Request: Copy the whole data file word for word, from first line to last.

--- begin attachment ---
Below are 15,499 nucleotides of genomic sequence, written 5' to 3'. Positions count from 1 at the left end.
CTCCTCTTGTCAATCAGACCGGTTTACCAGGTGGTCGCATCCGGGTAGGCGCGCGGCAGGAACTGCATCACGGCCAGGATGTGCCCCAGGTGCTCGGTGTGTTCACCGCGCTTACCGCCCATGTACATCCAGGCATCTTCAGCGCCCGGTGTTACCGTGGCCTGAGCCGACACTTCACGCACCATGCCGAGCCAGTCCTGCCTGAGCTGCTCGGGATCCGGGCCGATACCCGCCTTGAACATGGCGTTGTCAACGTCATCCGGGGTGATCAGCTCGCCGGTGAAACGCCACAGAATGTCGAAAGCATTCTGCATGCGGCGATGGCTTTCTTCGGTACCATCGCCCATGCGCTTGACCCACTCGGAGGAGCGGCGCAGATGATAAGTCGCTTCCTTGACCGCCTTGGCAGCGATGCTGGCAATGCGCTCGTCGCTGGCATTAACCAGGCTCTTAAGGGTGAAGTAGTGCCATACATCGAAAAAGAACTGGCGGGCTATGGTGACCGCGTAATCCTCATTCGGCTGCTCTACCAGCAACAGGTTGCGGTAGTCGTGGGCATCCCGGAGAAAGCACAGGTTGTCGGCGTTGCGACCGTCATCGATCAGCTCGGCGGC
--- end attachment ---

Below are 15,499 nucleotides of genomic sequence, written 5' to 3'. Positions count from 1 at the left end.
CTCCTCTTGTCAATCAGACCGGTTTACCAGGTGGTCGCATCCGGGTAGGCGCGCGGCAGGAACTGCATCACGGCCAGGATGTGCCCCAGGTGCTCGGTGTGTTCACCGCGCTTACCGCCCATGTACATCCAGGCATCTTCAGCGCCCGGTGTTACCGTGGCCTGAGCCGACACTTCACGCACCATGCCGAGCCAGTCCTGCCTGAGCTGCTCGGGATCCGGGCCGATACCCGCCTTGAACATGGCGTTGTCAACGTCATCCGGGGTGATCAGCTCGCCGGTGAAACGCCACAGAATGTCGAAAGCATTCTGCATGCGGCGATGGCTTTCTTCGGTACCATCGCCCATGCGCTTGACCCACTCGGAGGAGCGGCGCAGATGATAAGTCGCTTCCTTGACCGCCTTGGCAGCGATGCTGGCAATGCGCTCGTCGCTGGCATTAACCAGGCTCTTAAGGGTGAAGTAGTGCCATACATCGAAAAAGAACTGGCGGGCTATGGTGACCGCGTAATCCTCATTCGGCTGCTCTACCAGCAACAGGTTGCGGTAGTCGTGGGCATCCCGGAGAAAGCACAGGTTGTCGGCGTTGCGACCGTCATCGATCAGCTCGGCGGC